In people with HIV in Uganda, researchers found no evidence that use of efavirenz as a first-line antiretroviral therapy (ART) increased the risk for depression or suicidal ideation compared with nevirapine use, according to research published in the Annals of Internal Medicine.1
To estimate the association between efavirenz and depression/suicidal ideation in people with HIV in Uganda — a population in which data is limited — researchers conducted a prospective observational cohort study (ClinicalTrials.gov identifier: NCT01596322).
A total of 694 adults with HIV (median age 33 years; median pretreatment CD4+ count, 1.8×109 cells/L) were enrolled at the start of ART and were observed every 3 to 4 months from 2005 to 2015.
The main measurement of interest was time-varying efavirenz use, defined as use during the 7 days before a study visit and in 60 or more of the 90 days before a study visit, compared with nevirapine use. Self-reported outcomes included depression, defined as a mean score >1.75 on the Hopkins Symptom Checklist depression subscale, and suicidal ideation.
Multivariable-adjusted generalized estimating equations (GEE) logistic regression, Cox proportional hazards regression, and marginal structural models were used to estimate the association between efavirenz use and the risk for depression and suicidal ideation.
The 694 participants contributed a total of 1200 person-years of observation (460 person-years receiving efavirenz). The researchers found no baseline differences in depression or suicidal ideation between patients ever exposed to efavirenz and those never exposed to efavirenz and receiving nevirapine (P >.80 for both). Of 305 participants ever-exposed to efavirenz, 61 (20.0%) had depression and 19 (6.2%) had suicidal ideation on at least 1 follow-up visit, compared with 125 (32.1%) and 47 (12.1%) respectively of the 389 who received nevirapine.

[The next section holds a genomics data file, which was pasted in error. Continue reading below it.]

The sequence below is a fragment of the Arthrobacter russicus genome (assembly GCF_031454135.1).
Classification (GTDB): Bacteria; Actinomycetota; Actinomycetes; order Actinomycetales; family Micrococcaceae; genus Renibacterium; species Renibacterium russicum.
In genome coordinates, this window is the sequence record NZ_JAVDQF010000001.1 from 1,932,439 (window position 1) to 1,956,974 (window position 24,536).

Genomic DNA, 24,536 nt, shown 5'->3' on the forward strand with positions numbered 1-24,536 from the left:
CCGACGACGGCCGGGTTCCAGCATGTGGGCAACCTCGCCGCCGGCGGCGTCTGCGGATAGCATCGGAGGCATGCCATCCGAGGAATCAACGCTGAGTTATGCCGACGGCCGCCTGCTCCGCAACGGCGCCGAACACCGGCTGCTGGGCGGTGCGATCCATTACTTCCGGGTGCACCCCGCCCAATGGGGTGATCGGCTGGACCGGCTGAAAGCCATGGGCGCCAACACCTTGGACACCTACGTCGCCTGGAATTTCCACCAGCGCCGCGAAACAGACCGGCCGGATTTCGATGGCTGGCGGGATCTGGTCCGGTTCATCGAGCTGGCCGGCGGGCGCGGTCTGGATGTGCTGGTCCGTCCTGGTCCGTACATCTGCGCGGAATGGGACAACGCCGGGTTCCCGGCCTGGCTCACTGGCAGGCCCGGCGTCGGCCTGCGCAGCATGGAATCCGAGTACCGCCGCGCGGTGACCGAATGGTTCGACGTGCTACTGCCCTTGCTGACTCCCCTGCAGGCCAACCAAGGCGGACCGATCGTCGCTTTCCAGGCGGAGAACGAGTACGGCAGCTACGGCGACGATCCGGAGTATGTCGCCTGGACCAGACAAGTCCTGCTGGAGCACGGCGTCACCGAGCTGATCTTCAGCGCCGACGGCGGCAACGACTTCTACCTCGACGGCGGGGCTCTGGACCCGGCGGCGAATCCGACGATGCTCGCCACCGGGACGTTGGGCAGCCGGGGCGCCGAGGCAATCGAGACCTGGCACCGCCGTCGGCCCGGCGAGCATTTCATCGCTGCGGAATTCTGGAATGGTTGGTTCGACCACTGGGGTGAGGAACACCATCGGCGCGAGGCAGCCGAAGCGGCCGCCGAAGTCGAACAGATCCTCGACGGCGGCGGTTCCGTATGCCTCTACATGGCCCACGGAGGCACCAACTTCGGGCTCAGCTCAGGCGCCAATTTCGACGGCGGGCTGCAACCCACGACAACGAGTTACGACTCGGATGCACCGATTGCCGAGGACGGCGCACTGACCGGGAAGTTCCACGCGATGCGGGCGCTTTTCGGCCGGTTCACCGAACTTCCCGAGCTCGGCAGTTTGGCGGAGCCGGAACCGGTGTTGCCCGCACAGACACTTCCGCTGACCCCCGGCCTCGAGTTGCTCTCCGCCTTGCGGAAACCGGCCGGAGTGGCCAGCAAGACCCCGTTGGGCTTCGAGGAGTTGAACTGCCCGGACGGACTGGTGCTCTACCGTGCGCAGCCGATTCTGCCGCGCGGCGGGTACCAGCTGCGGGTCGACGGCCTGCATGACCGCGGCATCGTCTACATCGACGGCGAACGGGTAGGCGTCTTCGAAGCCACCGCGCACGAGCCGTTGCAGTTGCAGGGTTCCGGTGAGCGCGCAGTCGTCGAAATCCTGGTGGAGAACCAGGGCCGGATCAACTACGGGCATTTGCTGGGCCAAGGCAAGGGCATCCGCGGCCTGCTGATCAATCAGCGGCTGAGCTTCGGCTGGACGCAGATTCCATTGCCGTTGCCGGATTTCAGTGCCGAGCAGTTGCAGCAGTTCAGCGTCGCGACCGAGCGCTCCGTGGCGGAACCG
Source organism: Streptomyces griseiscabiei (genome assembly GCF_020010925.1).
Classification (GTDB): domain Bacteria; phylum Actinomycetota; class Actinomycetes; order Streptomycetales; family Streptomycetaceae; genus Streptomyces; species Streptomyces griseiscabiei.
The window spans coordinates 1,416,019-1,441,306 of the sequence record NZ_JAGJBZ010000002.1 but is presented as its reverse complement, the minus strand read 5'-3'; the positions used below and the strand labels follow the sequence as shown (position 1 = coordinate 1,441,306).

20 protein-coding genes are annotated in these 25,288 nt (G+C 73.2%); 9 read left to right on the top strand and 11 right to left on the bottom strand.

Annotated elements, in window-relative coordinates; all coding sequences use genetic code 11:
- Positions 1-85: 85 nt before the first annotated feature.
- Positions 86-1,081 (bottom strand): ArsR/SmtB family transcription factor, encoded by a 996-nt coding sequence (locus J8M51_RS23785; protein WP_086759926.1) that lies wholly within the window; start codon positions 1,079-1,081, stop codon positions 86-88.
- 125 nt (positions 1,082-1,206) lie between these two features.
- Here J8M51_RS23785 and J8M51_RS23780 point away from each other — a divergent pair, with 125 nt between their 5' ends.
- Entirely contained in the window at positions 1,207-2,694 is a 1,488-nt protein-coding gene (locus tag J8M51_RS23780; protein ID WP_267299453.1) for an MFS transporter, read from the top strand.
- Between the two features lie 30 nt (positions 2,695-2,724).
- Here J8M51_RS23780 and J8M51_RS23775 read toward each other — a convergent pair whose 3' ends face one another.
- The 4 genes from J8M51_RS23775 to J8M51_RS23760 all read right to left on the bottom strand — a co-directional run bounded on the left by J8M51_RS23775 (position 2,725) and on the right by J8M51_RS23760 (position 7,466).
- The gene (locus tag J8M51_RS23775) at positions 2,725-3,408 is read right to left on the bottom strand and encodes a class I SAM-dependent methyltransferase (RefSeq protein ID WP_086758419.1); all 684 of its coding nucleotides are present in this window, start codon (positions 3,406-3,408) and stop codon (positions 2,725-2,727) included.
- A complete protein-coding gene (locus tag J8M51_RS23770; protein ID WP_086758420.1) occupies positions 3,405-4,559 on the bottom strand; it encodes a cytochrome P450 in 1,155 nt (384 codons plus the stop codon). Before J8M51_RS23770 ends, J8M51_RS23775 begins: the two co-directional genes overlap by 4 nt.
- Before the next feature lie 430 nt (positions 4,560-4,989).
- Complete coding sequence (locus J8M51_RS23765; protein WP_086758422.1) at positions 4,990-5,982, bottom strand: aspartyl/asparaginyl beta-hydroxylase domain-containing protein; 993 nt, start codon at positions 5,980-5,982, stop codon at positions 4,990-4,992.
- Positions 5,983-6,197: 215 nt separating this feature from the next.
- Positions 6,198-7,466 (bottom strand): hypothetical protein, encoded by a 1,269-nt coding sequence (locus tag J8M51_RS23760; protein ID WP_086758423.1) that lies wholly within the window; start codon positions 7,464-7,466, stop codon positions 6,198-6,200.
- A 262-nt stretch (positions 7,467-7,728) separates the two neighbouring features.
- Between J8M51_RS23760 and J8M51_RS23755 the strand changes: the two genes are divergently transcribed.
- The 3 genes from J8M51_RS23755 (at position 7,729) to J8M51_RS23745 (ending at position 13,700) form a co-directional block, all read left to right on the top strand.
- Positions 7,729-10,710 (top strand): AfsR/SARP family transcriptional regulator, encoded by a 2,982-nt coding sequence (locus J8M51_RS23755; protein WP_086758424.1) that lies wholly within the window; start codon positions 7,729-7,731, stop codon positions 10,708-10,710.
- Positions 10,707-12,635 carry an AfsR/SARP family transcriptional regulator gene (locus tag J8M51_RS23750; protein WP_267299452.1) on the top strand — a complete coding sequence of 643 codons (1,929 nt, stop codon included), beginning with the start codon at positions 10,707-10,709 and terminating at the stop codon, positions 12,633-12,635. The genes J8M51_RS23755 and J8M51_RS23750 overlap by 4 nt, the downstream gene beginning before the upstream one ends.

In adjusted GEE models, efavirenz use was associated with decreased odds of depression compared with nevirapine use (adjusted odds ratio [aOR], 0.62; 95% CI, 0.40-0.96) and was not significantly associated with suicidal ideation (aOR, 0.61; 95% CI, 0.30-1.25]). Similar estimates were found in time-to-event and marginal structural models.
Primary study limitations included nonrandom assignment to treatment, and substantial differences between the efavirenz and nevirapine groups.
“In summary, we believe our study is the first to detect a statistically significant, unexpected inverse association between efavirenz use and depression,” the researchers concluded. “These data offer preliminary evidence of possible regional differences in efavirenz tolerability.”
The researchers noted that further research is needed to confirm these results, to establish consistency in other subpopulations, and to determine possible genetic or environmental factors that might account for regional differences in efavirenz tolerability. The ADVANCE study (ClinicalTrials.gov: NCT03122262) is randomly assigning patients in South Africa to receive either efavirenz- or dolutegravir-based ART regimens with a focus on safety and tolerability.2
- Chang JL, Tsai AC, Musinguzi N, et al. Depression and suicidal ideation among HIV-infected adults receiving efavirenz versus nevirapine in Uganda: a prospective cohort study [published online June 26, 2018]. Ann Intern Med. doi:10.7326/M17-2252
- Venter WDF, Clayden P, Serenata C; OPTIMIZE Consortium. The ADVANCE study: a groundbreaking trial to evaluate a candidate universal antiretroviral regimen. Curr Opin HIV AIDS. 2017;12:351-4. doi:10.1097/COH.0000000000000389
This article originally appeared on Psychiatry Advisor